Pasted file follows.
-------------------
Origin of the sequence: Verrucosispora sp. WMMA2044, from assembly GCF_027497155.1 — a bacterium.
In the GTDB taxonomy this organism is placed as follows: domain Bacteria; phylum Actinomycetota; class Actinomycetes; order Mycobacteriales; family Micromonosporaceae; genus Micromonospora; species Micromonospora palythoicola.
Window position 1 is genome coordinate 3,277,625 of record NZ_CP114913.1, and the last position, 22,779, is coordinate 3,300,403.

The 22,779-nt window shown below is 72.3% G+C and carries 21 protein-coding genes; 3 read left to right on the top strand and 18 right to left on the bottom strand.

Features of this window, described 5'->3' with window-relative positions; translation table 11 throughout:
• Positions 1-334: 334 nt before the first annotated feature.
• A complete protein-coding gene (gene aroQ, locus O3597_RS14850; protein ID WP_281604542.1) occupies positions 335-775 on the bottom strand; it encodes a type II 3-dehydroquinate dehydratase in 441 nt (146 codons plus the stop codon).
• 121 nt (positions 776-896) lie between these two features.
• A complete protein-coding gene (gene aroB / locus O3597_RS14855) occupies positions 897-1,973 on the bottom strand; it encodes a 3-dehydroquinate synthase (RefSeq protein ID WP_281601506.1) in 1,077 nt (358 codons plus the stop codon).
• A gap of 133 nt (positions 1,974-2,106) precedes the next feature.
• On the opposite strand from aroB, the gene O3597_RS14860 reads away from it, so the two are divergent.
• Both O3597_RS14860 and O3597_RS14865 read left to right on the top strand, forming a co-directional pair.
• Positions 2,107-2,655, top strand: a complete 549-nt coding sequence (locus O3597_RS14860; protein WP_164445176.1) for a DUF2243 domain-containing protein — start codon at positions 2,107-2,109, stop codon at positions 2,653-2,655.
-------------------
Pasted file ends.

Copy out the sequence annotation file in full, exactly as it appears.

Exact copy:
Origin of the sequence: Verrucosispora sp. WMMA2044, from assembly GCF_027497155.1 — a bacterium.
In the GTDB taxonomy this organism is placed as follows: domain Bacteria; phylum Actinomycetota; class Actinomycetes; order Mycobacteriales; family Micromonosporaceae; genus Micromonospora; species Micromonospora palythoicola.
Window position 1 is genome coordinate 3,277,625 of record NZ_CP114913.1, and the last position, 22,779, is coordinate 3,300,403.

The 22,779-nt window shown below is 72.3% G+C and carries 21 protein-coding genes; 3 read left to right on the top strand and 18 right to left on the bottom strand.

Features of this window, described 5'->3' with window-relative positions; translation table 11 throughout:
• Positions 1-334: 334 nt before the first annotated feature.
• A complete protein-coding gene (gene aroQ, locus O3597_RS14850; protein ID WP_281604542.1) occupies positions 335-775 on the bottom strand; it encodes a type II 3-dehydroquinate dehydratase in 441 nt (146 codons plus the stop codon).
• 121 nt (positions 776-896) lie between these two features.
• A complete protein-coding gene (gene aroB / locus O3597_RS14855) occupies positions 897-1,973 on the bottom strand; it encodes a 3-dehydroquinate synthase (RefSeq protein ID WP_281601506.1) in 1,077 nt (358 codons plus the stop codon).
• A gap of 133 nt (positions 1,974-2,106) precedes the next feature.
• On the opposite strand from aroB, the gene O3597_RS14860 reads away from it, so the two are divergent.
• Both O3597_RS14860 and O3597_RS14865 read left to right on the top strand, forming a co-directional pair.
• Positions 2,107-2,655, top strand: a complete 549-nt coding sequence (locus O3597_RS14860; protein WP_164445176.1) for a DUF2243 domain-containing protein — start codon at positions 2,107-2,109, stop codon at positions 2,653-2,655.